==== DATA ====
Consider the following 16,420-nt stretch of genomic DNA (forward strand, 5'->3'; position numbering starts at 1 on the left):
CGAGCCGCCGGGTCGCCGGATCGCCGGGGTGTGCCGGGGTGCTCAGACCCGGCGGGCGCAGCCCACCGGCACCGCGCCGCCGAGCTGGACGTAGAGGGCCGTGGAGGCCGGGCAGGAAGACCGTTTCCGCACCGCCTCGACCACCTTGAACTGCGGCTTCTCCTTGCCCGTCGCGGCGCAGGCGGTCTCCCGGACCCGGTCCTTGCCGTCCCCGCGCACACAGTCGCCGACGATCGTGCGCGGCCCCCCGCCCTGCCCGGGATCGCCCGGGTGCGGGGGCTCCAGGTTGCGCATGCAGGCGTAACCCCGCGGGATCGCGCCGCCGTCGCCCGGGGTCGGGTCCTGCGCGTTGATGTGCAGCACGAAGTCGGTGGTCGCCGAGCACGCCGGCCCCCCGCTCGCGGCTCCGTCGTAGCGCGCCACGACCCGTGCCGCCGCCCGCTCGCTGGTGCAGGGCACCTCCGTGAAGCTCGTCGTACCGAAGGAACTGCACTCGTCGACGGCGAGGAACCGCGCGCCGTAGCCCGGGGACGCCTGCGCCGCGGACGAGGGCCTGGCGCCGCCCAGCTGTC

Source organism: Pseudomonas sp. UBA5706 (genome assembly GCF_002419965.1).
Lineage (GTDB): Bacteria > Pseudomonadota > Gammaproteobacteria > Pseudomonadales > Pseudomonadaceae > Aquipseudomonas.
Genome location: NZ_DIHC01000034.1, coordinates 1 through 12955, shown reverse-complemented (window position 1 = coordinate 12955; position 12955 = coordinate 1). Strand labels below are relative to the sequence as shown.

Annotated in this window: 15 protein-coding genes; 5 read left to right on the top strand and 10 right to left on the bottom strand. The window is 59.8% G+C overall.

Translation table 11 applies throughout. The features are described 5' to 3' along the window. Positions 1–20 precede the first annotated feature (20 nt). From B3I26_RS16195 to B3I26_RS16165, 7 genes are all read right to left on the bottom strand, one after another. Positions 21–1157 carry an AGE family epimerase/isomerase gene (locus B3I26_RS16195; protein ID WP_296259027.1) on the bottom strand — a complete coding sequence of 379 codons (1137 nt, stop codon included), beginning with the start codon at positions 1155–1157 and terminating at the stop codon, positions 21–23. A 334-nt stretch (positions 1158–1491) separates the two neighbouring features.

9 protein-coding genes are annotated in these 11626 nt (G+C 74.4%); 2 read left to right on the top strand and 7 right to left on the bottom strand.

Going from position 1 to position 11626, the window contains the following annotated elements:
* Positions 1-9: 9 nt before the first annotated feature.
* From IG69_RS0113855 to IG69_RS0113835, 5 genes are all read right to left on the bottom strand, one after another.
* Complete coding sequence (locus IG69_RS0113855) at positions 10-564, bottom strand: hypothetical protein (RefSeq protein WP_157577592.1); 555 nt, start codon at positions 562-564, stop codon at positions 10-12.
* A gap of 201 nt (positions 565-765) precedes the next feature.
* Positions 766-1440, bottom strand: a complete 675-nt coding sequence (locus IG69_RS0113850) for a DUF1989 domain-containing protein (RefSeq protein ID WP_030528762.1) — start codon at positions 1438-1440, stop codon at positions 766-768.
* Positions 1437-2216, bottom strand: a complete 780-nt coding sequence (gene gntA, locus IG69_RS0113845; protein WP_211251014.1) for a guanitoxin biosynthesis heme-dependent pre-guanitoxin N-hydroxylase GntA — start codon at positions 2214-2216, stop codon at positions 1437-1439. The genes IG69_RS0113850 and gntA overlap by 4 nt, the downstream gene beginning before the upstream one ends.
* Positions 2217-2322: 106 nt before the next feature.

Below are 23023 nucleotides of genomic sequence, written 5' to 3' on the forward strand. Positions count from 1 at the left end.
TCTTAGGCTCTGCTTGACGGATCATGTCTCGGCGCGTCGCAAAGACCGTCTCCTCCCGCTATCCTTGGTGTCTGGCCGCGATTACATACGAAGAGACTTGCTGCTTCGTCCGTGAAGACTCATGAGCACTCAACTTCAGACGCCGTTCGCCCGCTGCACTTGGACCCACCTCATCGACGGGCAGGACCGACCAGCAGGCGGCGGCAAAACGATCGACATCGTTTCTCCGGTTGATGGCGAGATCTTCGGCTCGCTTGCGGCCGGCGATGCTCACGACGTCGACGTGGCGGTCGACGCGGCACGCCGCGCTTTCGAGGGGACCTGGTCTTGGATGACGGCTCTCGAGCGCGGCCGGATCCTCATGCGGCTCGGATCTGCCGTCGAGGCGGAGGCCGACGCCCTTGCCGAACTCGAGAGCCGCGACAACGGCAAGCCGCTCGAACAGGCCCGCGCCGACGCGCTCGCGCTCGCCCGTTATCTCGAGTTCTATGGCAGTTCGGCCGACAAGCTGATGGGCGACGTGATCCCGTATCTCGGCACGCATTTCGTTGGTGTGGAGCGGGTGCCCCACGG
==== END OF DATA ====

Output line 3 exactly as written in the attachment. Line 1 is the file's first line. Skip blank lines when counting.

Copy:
Source organism: Pseudomonas sp. UBA5706 (genome assembly GCF_002419965.1).